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Highlight: A Therapist in One’s Pocket: mHealth to Improve Access to Mental Health Care

Intellicare, a smartphone app to serve users with anxiety or depression, holds promise for improving access to mental health care.

Intellicare, a smartphone app to serve users with anxiety or depression, holds promise for improving access to mental health care.

Source: David Mohr, Ph.D., Northwestern University

Less than half of individuals struggling with a mental illness receive services. The reasons for this disparity between need and service uptake include the cost of medication or therapy, regional scarcity of mental health professionals, inability to access mental health services due to distance and time, and, in some cases, resistance to seeing a mental health professional. So-called behavioral intervention technologies, or BITs—such as smartphones, wearable sensors, and video games—have the capacity to change this situation.

Many of the devices used by people every day— smartphones, tablets, and laptops—have sensors built in that are constantly capturing data on location, movement, and communication. We are beginning to explore the use of these devices to create real-time pictures of emotional state. How can technologies be further harnessed to address mental health care needs? We currently use mobile technologies for improving adherence to treatment or for collecting passive data about activity or sleep, but the additional possibilities of these technologies are just emerging.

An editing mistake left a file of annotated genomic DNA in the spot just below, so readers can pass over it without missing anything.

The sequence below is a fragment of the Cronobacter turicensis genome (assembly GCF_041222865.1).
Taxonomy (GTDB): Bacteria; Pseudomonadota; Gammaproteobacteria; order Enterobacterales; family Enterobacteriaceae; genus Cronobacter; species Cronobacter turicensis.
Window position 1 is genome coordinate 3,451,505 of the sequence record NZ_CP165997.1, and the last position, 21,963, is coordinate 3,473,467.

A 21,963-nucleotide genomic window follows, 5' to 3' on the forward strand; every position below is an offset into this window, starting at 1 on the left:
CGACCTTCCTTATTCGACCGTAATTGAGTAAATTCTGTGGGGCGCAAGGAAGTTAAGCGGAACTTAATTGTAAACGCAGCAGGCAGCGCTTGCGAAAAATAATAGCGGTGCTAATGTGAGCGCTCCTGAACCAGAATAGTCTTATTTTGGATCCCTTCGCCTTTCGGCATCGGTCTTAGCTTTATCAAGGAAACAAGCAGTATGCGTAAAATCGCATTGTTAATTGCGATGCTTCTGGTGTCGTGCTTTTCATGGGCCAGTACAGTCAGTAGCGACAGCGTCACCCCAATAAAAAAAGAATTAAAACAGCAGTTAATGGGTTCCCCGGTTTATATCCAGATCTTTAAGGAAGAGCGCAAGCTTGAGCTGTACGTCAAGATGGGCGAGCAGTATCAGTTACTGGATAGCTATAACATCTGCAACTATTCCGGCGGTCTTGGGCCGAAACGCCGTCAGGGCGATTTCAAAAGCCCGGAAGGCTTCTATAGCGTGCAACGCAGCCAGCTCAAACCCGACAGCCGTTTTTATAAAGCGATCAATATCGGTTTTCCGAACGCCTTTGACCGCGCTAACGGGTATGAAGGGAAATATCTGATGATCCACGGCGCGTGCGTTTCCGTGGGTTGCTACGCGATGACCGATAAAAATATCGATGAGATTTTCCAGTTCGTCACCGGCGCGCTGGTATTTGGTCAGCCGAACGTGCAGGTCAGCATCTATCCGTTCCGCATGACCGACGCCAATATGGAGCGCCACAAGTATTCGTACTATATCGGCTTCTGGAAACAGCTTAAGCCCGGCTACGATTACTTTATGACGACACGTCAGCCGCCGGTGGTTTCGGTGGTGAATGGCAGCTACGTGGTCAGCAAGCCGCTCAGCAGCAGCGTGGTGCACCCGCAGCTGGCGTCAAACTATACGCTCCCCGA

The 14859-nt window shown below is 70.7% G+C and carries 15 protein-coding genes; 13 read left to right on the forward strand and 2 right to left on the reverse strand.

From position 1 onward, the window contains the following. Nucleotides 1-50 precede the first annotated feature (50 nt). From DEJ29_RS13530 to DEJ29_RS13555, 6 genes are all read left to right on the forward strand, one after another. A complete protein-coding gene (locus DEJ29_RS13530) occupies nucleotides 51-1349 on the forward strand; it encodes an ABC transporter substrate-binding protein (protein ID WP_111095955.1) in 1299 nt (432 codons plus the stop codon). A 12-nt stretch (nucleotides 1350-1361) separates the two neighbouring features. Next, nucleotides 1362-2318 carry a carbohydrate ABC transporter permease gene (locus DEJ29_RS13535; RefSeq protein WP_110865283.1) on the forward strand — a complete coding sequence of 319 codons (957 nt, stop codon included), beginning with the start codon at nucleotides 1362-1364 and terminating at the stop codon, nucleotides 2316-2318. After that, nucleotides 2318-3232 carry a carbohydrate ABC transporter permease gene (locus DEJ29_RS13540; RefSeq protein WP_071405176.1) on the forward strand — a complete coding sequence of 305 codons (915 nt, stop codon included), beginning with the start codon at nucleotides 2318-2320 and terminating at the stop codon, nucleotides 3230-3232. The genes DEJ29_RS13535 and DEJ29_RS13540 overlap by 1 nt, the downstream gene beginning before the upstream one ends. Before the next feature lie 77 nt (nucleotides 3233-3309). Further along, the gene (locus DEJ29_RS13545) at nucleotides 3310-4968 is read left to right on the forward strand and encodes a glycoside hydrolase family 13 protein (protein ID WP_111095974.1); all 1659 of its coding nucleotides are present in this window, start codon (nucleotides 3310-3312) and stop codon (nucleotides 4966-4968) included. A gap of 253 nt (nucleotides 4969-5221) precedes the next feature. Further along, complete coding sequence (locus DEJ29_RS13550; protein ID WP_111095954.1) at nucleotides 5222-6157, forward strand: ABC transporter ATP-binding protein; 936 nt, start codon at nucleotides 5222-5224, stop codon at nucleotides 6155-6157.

Approaches on the cutting edge of mental health mobile technologies use patient-initiated dialogue (think Siri as a psychotherapist) or personalized messages keyed to environmental cues—such as proximity to an anxiety-inducing stimulus detected by a GPS system.41 Social prosthetics for autism are being developed for detecting facial expressions and translating them into words describing emotions. Other potential therapeutic opportunities include the use of social media and gaming to develop group support and increase resilience via cognitive training games.

Reports that online cognitive behavioral treatment can be as effective as in-person psychotherapy suggest that technology will expand access, extend the therapist impact, and expedite treatment.42 For those with the most disabling illnesses, these tools will extend rather than replace the therapist. A recent report noted that over 40,000 new mobile health applications are available for download.43 The promise of technology for improving diagnosis and treatment—and the need to establish an evidence base for efficacy—demands the attention of the research and technology communities, and the NIMH.

Highlight from Strategic Objective 4